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The sorry story of ‘peace talks’ between India and Pakistan

The collapse of planned peace talks between India and Pakistan hours before they were to start on August 24 has raised questions about the neighbours’ willingness to overcome mutual mistrust, built since their separation almost seven decades ago.

The collapse of planned peace talks between India and Pakistan hours before they were to start on August 24 has raised questions about the neighbours’ willingness to overcome mutual mistrust, built since their separation almost seven decades ago.

This is the second time the nuclear-armed neighbours have cancelled talks since Indian Prime Minister Narendra Modi took office in May last year, with both sides choosing to engage in a war of words ahead of the planned two-day meeting of their top security advisers.

 

Sartaj Aziz

Pakistan’s Foreign Affairs Adviser Sartaj Aziz

 

Since Modi and his Pakistani counterpart, Nawaz Sharif, agreed on the talks in Russia last month, ceasefire violations across the countries’ border have increased. Analysts fear they may escalate.

“(What it means is more) mutual accusations, acrimony, more provocations,” said Siddharth Varadarajan, a political analyst and former editor of the Hindu newspaper in India.

Siddharth Varadarajan

Senior Indian journalist Siddharth Varadarajan

 

“In other words, contribution of the pattern we have seen in the past few weeks.”

India and Pakistan have fought three wars since becoming independent nations in 1947, two of them over the Himalayan region of Kashmir, which both claim in full but rule in part.

New Delhi has for years accused Pakistan of backing separatist Muslim rebels in India’s part of Kashmir. Pakistan denies the allegations and blames India for fomenting unrest inside Pakistan.

In the now-cancelled talks, India wanted to only discuss terrorism-related issues and objected to Pakistan’s intentions of meeting separatists from Kashmir. Pakistan wanted a wider agenda.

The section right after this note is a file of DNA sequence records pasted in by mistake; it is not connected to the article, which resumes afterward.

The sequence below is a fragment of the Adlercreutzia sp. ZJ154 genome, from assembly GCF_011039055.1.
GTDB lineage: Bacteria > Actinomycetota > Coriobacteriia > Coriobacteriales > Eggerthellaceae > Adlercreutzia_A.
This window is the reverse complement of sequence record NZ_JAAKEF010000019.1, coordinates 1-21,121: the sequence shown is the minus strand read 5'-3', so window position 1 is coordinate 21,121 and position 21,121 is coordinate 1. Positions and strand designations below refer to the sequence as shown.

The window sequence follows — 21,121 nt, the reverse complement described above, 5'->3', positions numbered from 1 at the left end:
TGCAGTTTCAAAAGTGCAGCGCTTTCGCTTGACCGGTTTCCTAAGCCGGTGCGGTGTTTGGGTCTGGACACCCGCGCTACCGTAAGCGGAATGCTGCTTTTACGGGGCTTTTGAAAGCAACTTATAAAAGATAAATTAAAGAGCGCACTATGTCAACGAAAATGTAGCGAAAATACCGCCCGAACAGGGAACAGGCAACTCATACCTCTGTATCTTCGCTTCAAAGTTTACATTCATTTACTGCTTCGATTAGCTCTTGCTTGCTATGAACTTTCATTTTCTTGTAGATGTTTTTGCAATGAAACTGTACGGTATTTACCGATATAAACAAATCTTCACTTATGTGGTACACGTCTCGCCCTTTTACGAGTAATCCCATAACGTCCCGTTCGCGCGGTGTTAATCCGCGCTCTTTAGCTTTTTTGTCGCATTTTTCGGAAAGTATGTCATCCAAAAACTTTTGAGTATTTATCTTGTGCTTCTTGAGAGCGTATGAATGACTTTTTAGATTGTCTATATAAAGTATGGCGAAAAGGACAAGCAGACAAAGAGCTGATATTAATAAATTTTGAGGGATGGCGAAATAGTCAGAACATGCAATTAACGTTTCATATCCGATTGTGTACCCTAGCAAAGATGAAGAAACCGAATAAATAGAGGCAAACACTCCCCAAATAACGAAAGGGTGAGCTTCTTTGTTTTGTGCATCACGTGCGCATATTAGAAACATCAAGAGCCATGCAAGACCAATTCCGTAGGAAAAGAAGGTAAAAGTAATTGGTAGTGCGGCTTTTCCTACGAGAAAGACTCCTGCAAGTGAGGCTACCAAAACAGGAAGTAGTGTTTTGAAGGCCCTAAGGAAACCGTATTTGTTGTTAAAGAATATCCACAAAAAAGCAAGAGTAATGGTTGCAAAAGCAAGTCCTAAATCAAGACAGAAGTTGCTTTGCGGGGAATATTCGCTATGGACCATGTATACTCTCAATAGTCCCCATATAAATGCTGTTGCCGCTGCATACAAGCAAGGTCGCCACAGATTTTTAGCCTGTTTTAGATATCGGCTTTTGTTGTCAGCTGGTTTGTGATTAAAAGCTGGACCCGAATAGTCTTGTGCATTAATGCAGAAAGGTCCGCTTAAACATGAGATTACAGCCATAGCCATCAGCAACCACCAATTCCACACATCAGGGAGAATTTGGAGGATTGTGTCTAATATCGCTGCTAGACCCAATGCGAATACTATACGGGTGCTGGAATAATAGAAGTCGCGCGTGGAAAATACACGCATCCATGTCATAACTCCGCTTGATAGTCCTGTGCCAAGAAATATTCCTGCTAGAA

Aakar Patel, a long-time Modi observer and the new head of Amnesty International in India, said New Delhi’s position had been weakened.

Aakar Patel

Indian commentator and columnist Aakar Patel

 

“How will not talking solve this?” he wrote in the Times of India. “If we are serious about getting something out of them, we have to engage with them.”

Pakistan’s decision to pull out followed Indian Foreign Minister Sushma Swaraj’s ultimatum to stick to a terrorism-related agenda.

India called Pakistan’s decision “unfortunate”. Swaraj said on Saturday Sharif was under domestic pressure to pull out.

Sushma Swaraj

Indian External Affairs Minister Sushma Swaraj

 

In August last year, India called off planned meetings between the countries’ foreign secretaries as Pakistan wanted to meet with Kashmiri leaders – as has been the practice that is now opposed by the Indian government led by nationalist Modi.

The prospects of the long-awaited talks had been clouded in recent weeks by a series of militant attacks and border skirmishes. Swaraj said there had been 91 ceasefire violations since the meeting between Modi and Sharif in Ufa in Russia.–Reuters

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